Information Sheet #85

November 30, 1994


[One of the most stimulating meetings I've attended this term occurred earlier this month at a carry-tray luncheon for faculty and staff when Dr. Jane Nesmith discussed the results of her doctoral dissertation, a study of Coe's writing program.  As she shared with us her findings about some of the tacit assumptions evident in faculty/student attitudes towards writing, her comments on the tensions between a "private" and "public" writing voice reminded me of a dialogue published in a book entitled Writer's Craft, Teacher's Art.  Included in this anthology is a bitnet conversation between two writing program administrators at the University of Massachusetts at Amherst:  Charles Moran, a professor of English, and William J. Mullin, a physicist who describes himself as a "condensed matter theorist."  Charlie and Bill, as they identify themselves, explored two related issues in composition:  How do early writing experiences affect an instructor's teaching of writing?  How do two disciplines as different as English and Physics influence how faculty teach writing within those disciplines?  --Bob Marrs]


CHARLIE:  As a writing teacher, I have always felt that the student writer must somehow be connected to the writing.  Without this connection, all is sound and fury.  Therefore, when I find a student connected to a subject, I break all the rules:  permit student writers to miss deadlines, conflate assignments.  As long as the writer is engaged, connected to the writing, I feel happy.  My best imaginable class is one in which I sit silently while student writers write.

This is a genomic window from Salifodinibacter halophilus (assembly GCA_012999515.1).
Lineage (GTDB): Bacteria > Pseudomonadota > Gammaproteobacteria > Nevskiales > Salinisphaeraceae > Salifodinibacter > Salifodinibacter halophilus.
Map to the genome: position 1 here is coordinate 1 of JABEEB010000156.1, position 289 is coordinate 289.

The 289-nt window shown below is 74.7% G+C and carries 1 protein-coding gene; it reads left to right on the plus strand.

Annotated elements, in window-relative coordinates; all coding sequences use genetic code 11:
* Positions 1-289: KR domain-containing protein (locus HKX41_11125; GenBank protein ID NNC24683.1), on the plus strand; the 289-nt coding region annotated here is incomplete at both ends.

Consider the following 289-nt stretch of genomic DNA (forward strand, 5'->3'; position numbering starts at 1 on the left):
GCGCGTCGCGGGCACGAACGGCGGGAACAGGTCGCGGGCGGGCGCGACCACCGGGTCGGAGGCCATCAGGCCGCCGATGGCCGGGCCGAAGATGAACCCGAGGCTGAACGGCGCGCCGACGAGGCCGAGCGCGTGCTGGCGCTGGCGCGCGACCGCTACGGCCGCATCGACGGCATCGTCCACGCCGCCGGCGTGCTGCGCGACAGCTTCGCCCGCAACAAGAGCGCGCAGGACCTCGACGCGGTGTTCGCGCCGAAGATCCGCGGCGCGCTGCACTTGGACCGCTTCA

The roots of this pedagogy are to be found in my early writing experiences--chiefly academic or "school" writing, unpleasant and unproductive, when I wrote papers because I had to.  One of these disasters I remember with an awful clarity.  In the twelfth grade, we were assigned a senior English term paper.  We had to present a topic on week one, an outline on week two, a rough draft on week four, and a final draft on week six.  I wrote the rough draft on the night before it was due, on the topic "Hemingway's Use of Nada in his Fiction."  I remember writing all night, alone, in an empty classroom.  By morning I had enough writing to satisfy the teacher.  I've not liked Hemingway since.

I remember also a good writing experience.  I was given an open-ended topic and wrote a piece describing night fishing with my father on Lake Champlain.  The writing wasn't easy, but I kept at it and I liked what I had written.  The piece was published in The Dragon, the school literary magazine.  [Because of these experiences] I stay away from assigned topics and prescriptive formats like those of my Hemingway paper.  I don't teach the term paper, because this ersatz genre carries with it so much that can inhibit real writing.  Assigned topics that I do give are meant as prompts, a means of starting the writer in some direction, not a means of limiting or restricting fields.  I try to teach my students how to connect to a given subject or discover a subject to which they already have a connection.  "Imagine that you face this particular issue (e.g., whether or not to approve of an abortion) in your own family" may lead the writer toward personal, rather than abstract, implications in the issue--one kind of connection.